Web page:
AM Online

Half of Britain’s drivers risk dozing off at the wheel

More than 50% of motorists habitually drive for more than two hours on long motorway journeys without taking a break – and half of those, 25% of all drivers, never stop for a break during motorway journeys lasting four hours or longer.

A survey, conducted by the Institute of Advanced Motorists (IAM), revealed that company car drivers generally continue for longer periods without a break than drivers of privately owned vehicles, while female drivers tend to stop more frequently than their male counterparts.

Motorists who drive cars registered since September last year are more liable to plough on without stopping, as are those who drive a roadster, coupé or convertible. When it comes to age, drivers in the 25-34 age group proved most likely to not stop on a long journey.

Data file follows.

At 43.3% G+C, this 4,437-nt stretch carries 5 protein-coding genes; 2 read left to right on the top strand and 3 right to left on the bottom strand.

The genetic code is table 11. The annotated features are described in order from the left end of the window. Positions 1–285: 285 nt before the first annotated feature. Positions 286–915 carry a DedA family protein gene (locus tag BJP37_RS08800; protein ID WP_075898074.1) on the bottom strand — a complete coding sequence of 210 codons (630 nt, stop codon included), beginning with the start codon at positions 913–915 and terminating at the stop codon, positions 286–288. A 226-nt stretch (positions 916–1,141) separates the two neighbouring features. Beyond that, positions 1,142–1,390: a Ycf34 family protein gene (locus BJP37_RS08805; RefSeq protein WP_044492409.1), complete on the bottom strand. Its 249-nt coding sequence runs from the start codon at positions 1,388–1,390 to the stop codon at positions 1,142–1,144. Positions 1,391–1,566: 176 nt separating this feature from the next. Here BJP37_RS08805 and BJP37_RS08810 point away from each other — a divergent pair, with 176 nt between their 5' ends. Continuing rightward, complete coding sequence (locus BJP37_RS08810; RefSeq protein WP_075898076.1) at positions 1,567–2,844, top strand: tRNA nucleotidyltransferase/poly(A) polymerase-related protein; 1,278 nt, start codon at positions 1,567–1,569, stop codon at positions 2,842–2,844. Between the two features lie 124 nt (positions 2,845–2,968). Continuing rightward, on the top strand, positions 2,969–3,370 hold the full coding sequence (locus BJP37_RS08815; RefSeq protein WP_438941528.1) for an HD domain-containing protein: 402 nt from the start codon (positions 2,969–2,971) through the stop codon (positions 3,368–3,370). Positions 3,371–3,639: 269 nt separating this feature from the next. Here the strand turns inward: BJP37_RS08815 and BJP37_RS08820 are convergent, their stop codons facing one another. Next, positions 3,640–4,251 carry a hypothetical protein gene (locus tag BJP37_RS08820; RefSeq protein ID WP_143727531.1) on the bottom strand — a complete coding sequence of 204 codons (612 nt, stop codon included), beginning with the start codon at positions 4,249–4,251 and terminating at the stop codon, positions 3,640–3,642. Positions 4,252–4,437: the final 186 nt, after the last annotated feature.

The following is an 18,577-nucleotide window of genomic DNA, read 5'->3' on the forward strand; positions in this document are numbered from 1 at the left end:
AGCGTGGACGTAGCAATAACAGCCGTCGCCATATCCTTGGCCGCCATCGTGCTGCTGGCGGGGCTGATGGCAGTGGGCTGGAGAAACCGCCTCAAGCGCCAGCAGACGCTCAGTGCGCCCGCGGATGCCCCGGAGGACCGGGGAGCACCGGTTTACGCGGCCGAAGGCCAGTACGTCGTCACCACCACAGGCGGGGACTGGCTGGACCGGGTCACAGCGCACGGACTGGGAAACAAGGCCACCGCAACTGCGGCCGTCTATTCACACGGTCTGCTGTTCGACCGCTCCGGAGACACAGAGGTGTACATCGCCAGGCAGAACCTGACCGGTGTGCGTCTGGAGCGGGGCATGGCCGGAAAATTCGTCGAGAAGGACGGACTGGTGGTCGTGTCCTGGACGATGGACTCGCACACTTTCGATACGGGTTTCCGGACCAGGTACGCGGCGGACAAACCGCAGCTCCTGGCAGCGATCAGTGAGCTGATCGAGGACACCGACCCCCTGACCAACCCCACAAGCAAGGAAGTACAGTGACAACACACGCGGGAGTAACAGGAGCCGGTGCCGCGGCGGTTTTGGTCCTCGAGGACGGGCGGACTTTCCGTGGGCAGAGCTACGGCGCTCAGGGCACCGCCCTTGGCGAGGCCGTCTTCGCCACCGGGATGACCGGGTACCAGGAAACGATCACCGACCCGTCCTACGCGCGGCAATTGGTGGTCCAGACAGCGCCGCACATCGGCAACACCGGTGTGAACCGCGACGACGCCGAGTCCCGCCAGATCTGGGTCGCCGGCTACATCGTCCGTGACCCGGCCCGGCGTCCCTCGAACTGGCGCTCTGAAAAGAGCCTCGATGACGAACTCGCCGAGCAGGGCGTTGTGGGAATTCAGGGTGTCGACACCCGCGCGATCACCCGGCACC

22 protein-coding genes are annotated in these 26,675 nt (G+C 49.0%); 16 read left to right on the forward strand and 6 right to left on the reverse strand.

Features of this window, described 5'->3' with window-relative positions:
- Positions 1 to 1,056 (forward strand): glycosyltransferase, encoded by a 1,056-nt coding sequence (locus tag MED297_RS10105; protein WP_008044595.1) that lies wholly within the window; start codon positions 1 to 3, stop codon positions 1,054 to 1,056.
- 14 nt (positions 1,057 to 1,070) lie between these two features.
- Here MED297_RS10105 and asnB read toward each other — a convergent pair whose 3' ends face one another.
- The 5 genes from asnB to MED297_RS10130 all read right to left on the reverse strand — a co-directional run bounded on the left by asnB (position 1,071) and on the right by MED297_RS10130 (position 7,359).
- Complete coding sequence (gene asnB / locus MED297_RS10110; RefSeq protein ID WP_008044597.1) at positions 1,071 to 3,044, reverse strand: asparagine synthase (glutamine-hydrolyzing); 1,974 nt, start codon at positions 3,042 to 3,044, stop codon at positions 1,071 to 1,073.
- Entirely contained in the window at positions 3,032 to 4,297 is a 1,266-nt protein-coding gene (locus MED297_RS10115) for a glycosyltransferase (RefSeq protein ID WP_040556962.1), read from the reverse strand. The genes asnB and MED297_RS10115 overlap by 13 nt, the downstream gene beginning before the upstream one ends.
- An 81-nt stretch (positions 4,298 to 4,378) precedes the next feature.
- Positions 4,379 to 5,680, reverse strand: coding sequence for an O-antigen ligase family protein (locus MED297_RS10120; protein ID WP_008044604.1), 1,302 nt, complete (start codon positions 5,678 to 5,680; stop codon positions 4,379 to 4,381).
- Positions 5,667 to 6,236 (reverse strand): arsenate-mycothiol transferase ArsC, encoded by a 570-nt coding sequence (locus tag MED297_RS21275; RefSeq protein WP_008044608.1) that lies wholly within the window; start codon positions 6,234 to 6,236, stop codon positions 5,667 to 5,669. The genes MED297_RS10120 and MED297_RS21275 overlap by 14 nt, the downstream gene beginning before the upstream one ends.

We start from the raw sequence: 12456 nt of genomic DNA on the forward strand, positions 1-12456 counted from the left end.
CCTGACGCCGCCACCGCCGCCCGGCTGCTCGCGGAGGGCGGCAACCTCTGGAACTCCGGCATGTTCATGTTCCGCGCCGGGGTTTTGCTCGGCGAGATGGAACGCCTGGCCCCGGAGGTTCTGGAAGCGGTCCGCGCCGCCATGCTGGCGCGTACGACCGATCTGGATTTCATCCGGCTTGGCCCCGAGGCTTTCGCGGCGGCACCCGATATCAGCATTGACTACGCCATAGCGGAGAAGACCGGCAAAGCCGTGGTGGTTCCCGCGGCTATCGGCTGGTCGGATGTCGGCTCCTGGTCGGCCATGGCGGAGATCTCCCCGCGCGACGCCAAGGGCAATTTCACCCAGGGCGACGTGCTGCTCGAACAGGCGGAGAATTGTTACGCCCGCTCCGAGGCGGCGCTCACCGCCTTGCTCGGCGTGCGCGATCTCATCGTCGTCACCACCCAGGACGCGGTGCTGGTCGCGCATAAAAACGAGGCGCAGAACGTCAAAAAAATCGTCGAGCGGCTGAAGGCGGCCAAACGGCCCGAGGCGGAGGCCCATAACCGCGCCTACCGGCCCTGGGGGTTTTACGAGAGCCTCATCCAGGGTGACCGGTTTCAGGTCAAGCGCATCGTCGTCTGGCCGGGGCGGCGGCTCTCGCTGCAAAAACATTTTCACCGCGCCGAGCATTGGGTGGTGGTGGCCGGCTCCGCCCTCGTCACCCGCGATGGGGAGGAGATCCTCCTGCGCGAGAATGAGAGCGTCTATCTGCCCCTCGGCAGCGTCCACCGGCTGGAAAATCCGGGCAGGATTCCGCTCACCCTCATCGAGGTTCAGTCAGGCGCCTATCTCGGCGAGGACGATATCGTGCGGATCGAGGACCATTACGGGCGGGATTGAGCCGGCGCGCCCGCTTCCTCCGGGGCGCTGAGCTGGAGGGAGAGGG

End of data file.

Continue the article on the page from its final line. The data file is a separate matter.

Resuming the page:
The results show that many drivers are either unaware of or are ignoring official advice from the Department for Transport to take a 15-minute break every two hours on a long journey.

The DfT says more than one-fifth of motorway collisions are caused by drivers falling asleep at the wheel and up to one in ten crashes on all of Britain's roads – around 23,000 a year – are also linked to fatigue.

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